Israel Announces Major Settlement Expansion in East Jerusalem

Announcement, Rebuke of Obama Speech Set Tone for Netanyahu Visit

Within hours of President Obama’s speech giving lip-service to the notion of a Palestinian state along the 1967 borders, Israel’s Interior Ministry held a vote approving a massive expansion of two settlements within occupied East Jerusalem.

East Jerusalem was captured by the Israeli military in 1967. Though their claim has never been recognized, Israel claims the territory is part of an “eternal, undivided capital.” Israeli Prime Minister Benjamin Netanyahu mocked the notion of withdrawing to the 1967 borders around the same time as the vote.

Netanyahu is expected to arrive in the US some time early Friday, but it will likely be the rebuke and especially the Interior Ministry vote that will set the tone. Interestingly enough the Interior Ministry isn’t even under Netanyahu’s Likud Party’s direct control. Rather it is the far-right Shas Party, one of the coalition partners, which holds this ministry.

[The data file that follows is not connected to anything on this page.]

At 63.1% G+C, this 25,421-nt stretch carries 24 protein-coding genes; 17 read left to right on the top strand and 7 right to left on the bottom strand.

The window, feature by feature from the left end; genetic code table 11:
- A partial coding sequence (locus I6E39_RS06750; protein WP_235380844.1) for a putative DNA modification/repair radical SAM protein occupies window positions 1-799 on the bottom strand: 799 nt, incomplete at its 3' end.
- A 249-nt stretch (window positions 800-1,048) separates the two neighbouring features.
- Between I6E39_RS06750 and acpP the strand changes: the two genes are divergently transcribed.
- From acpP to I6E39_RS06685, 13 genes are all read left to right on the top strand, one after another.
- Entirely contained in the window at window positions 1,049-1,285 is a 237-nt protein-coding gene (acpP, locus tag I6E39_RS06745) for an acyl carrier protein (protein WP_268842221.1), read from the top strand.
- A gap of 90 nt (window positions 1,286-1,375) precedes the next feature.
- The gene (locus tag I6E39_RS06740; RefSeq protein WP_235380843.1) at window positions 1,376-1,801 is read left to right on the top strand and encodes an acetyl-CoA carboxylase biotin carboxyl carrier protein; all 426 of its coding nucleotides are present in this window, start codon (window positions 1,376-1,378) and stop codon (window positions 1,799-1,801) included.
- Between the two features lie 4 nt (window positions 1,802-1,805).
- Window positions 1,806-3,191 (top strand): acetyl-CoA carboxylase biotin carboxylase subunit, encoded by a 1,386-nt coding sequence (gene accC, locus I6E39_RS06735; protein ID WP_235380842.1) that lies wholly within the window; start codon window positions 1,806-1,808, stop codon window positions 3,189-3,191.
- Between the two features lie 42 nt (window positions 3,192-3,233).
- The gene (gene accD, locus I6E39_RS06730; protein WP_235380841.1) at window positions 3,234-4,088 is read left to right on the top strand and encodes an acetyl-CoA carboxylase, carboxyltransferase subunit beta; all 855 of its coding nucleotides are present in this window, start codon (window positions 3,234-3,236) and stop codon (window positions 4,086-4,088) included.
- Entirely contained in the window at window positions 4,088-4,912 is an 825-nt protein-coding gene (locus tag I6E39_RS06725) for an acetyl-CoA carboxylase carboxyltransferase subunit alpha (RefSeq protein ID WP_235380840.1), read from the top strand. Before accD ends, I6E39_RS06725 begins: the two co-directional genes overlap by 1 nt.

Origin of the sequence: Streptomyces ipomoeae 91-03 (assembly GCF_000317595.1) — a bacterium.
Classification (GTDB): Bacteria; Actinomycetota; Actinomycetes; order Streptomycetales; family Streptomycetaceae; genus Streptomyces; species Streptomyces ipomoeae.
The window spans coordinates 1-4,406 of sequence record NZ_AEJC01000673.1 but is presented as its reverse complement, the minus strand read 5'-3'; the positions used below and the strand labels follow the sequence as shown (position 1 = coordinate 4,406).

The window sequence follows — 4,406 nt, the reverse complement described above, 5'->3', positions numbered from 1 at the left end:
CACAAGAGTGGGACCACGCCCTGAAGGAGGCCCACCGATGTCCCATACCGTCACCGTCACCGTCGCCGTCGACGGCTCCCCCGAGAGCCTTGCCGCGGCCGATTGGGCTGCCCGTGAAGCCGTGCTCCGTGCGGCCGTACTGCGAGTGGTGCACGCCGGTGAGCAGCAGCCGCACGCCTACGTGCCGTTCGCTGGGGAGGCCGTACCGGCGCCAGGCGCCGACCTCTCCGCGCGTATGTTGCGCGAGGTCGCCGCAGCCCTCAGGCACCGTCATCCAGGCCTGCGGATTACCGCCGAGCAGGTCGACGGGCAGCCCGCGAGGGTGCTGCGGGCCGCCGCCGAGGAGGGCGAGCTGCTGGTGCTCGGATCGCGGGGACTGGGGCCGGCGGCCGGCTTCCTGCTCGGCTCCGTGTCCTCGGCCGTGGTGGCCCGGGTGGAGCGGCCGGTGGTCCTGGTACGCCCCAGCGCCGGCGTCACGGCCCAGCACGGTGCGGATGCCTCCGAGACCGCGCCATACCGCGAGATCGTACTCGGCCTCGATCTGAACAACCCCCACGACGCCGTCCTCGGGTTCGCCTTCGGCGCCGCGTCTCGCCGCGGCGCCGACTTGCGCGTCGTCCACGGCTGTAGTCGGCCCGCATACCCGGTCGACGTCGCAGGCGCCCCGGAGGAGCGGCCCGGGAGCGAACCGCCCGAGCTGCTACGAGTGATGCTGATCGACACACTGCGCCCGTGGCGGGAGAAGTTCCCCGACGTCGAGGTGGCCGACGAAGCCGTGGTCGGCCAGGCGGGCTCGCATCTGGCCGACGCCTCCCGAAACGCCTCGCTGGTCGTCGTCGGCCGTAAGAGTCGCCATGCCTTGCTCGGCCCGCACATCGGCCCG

Though officials within the ministry have repeatedly denied that settlement announcements are in any way “timed” by external events this is far from the first time that such an announcement has come out at a particularly inopportune time for the prime minister. Last March Israel announced a major settlement expansions to coincide with the visit of Vice President Joe Biden, and announced other expansions in the wake of Netanyahu making claims about the prospect of a peace deal.

Though few US politicians will likely make anything of the announcement publicly, it will severely undercut what was supposed to be the expected goal of the Netanyahu visit, which was to convince the US that despite all evidence to the contrary, Israel is not sabotaging the administration’s failing peace efforts.

Author: Jason Ditz

Jason Ditz is Senior Editor for He has 20 years of experience in foreign policy research and his work has appeared in The American Conservative, Responsible Statecraft, Forbes, Toronto Star, Minneapolis Star-Tribune, Providence Journal, Washington Times, and the Detroit Free Press.